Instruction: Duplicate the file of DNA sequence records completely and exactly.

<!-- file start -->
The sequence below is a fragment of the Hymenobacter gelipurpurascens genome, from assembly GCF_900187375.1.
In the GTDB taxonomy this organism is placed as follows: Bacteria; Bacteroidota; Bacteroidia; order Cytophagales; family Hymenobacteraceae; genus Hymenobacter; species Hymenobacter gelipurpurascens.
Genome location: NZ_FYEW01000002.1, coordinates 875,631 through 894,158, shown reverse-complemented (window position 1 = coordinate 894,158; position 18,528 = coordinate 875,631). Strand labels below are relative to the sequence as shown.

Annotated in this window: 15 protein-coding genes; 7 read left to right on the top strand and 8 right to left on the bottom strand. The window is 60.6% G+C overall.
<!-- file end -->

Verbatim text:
The sequence below is a fragment of the Hymenobacter gelipurpurascens genome, from assembly GCF_900187375.1.
In the GTDB taxonomy this organism is placed as follows: Bacteria; Bacteroidota; Bacteroidia; order Cytophagales; family Hymenobacteraceae; genus Hymenobacter; species Hymenobacter gelipurpurascens.
Genome location: NZ_FYEW01000002.1, coordinates 875,631 through 894,158, shown reverse-complemented (window position 1 = coordinate 894,158; position 18,528 = coordinate 875,631). Strand labels below are relative to the sequence as shown.

Annotated in this window: 15 protein-coding genes; 7 read left to right on the top strand and 8 right to left on the bottom strand. The window is 60.6% G+C overall.